Infectious Diseases in Obstetrics and Gynecology

Infectious Diseases in Obstetrics and Gynecology / 1998 / Article

Clinical Study | Open Access

Volume 6 |Article ID 707681 |

J. A. McGregor, W. D. Hager, R. S. Gibbs, L. Schmidt, J. Schulkin, "Assessment of Office-Based Care of Sexually Transmitted Diseases and Vaginitis and Antibiotic Decision-Making by Obstetrician-Gynecologists", Infectious Diseases in Obstetrics and Gynecology, vol. 6, Article ID 707681, 5 pages, 1998.

Assessment of Office-Based Care of Sexually Transmitted Diseases and Vaginitis and Antibiotic Decision-Making by Obstetrician-Gynecologists

Received08 Jul 1998
Accepted25 Nov 1998


Objective: Survey office-based obstetric-gynecologic practitioners regarding their knowledge of infectious disease care and antibiotic use.Methods: A survey questionnaire of multiple-choice questions was mailed to Fellows of the American College of Obstetricians and Gynecologists about clinical entities for which recommendations have undergone recent changes or about which there was a lack of consensus in a prior similar survey (Gibbs RS, McGregor JA, Mead PB, et al.: Obstet Gynecol 83:631–636, 1994).Results: Respondents indicated that oral metronidazole was their most frequent choice to treat bacterial vaginosis. Ampicillin (57%) was used more often than penicillin (39%) for intrapartum group B streptococcus prophylaxis. Azithromycin was preferred (61%) over erythromycin-base (38%) for chlamydia treatment during pregnancy. There were several modes of practice that deviated from accepted care: 27% and 29% did not screen for chlamydia and gonorrhea, respectively, in pregnancy; 17% used cultures for Gardnerella vaginalis to diagnose bacterial vaginosis; 25% considered quinolones to be safe in pregnancy; 93% felt metronidazole should never be used in pregnancy; and the majority (66%) would send a patient treated successfully for pelvic cellulitis home with an oral antibiotic.Conclusion: Respondents’ infectious disease knowledge and practices in obstetrics and gynecology is appropriate in treating sexually transmitted diseases, bacterial vaginosis, and group B streptococcus. Numerous deficiencies still exist in screening for sexually transmitted diseases in pregnancy and diagnosing bacterial vaginosis, as well as in the choice of antibiotics to use or avoid for certain infections.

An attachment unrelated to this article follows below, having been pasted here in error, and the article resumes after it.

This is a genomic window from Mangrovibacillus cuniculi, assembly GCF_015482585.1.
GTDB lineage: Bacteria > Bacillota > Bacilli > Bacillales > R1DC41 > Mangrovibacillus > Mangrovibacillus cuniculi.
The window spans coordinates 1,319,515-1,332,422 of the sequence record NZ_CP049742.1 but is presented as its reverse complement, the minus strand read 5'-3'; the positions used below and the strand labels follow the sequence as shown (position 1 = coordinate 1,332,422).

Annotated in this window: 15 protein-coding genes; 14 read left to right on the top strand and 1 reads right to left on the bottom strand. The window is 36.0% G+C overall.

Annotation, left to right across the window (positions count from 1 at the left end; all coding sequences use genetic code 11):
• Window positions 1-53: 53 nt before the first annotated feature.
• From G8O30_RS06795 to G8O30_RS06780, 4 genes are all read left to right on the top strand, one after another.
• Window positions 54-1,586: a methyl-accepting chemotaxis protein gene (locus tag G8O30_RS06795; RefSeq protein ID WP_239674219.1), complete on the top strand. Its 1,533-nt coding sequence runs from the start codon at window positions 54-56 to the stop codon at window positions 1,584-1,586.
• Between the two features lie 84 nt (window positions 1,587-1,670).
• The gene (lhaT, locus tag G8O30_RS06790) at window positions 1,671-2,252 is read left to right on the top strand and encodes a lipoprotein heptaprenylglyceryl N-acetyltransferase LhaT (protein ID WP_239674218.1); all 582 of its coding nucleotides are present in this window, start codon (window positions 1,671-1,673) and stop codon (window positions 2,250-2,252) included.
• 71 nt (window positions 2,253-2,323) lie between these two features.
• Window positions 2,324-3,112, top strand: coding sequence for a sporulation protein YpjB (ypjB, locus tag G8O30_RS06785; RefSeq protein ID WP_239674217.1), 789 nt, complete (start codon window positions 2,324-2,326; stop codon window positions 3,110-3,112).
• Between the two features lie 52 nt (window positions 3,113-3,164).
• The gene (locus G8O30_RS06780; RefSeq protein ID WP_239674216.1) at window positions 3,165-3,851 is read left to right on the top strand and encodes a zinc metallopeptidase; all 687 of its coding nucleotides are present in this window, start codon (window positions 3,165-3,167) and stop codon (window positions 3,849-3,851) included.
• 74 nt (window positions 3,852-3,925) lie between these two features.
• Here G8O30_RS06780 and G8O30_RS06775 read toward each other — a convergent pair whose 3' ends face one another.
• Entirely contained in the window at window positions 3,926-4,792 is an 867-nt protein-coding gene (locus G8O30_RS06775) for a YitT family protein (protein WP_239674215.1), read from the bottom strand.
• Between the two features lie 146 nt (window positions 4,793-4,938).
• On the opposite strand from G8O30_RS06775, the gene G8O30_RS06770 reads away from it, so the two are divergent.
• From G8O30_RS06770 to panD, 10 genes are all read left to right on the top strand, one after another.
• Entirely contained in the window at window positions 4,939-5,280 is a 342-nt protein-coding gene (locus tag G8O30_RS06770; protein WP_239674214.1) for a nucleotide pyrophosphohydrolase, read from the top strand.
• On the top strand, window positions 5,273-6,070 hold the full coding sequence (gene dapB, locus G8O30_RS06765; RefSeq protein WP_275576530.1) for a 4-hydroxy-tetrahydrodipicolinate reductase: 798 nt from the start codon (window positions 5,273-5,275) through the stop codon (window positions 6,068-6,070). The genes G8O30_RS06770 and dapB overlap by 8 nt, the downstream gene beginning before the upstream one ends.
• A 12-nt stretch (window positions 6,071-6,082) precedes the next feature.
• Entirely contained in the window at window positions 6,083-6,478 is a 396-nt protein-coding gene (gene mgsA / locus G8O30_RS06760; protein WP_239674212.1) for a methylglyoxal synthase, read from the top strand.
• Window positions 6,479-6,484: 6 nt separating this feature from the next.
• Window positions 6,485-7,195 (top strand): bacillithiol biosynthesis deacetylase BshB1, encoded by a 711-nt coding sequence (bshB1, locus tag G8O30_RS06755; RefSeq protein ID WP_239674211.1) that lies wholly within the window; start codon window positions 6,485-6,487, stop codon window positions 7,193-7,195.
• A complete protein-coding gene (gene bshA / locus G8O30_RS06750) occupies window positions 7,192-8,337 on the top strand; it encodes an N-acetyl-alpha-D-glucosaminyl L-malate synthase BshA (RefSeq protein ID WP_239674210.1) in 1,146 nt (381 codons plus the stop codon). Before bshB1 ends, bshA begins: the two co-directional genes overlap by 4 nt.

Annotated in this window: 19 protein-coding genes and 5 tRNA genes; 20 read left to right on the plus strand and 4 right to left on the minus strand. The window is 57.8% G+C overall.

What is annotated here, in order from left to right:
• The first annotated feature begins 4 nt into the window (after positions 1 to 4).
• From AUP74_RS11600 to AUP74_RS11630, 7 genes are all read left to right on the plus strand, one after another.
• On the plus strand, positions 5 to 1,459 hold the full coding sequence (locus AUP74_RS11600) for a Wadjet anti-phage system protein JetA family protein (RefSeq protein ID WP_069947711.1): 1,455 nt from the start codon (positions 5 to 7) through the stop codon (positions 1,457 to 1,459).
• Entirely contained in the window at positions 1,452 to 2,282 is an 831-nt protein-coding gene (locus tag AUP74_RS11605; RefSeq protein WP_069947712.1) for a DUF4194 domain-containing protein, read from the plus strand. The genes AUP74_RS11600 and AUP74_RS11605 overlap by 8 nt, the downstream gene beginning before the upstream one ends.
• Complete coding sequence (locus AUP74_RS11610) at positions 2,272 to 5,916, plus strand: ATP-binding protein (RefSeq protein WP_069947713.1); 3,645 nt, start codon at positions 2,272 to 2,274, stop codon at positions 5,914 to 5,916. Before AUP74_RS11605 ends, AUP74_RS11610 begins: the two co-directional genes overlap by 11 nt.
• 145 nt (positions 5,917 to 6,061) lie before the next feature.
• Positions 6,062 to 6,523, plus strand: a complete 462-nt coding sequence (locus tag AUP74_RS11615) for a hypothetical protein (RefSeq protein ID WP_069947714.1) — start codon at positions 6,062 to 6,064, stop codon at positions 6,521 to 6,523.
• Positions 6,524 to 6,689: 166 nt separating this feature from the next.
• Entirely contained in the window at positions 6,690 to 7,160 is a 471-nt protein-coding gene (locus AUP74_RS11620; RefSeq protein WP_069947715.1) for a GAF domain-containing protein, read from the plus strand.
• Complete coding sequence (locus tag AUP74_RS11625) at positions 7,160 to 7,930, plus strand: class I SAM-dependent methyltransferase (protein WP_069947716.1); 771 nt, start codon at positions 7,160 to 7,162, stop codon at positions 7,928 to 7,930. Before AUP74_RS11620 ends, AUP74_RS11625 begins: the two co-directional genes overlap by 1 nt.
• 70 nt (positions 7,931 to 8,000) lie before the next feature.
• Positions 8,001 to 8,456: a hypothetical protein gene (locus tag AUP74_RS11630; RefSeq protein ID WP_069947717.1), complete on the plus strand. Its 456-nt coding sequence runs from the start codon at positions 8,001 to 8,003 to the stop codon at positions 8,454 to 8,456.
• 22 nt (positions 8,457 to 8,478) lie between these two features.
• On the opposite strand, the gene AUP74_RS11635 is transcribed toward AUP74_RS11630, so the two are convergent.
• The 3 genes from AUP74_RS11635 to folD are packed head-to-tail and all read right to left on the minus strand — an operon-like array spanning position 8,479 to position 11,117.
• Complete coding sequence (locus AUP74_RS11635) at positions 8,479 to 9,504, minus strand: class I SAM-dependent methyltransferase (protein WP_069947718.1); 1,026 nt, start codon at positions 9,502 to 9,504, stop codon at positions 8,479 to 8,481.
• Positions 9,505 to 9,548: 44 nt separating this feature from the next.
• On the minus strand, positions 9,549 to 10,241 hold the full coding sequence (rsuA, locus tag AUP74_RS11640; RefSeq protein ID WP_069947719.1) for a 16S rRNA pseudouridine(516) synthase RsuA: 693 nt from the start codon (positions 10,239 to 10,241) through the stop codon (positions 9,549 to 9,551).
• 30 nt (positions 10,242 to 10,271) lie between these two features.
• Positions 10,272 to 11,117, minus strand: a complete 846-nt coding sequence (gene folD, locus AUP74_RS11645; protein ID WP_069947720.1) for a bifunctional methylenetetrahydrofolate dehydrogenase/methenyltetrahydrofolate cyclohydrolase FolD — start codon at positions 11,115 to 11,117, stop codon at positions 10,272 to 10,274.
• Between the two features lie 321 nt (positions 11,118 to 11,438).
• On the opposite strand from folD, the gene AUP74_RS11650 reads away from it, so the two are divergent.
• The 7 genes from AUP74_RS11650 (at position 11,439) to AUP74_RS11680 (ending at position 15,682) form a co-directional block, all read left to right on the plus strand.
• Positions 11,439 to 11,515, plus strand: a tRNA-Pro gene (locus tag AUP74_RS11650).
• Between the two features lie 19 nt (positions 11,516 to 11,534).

Copyright © 1998 Hindawi Publishing Corporation. This is an open access article distributed under the Creative Commons Attribution License, which permits unrestricted use, distribution, and reproduction in any medium, provided the original work is properly cited.

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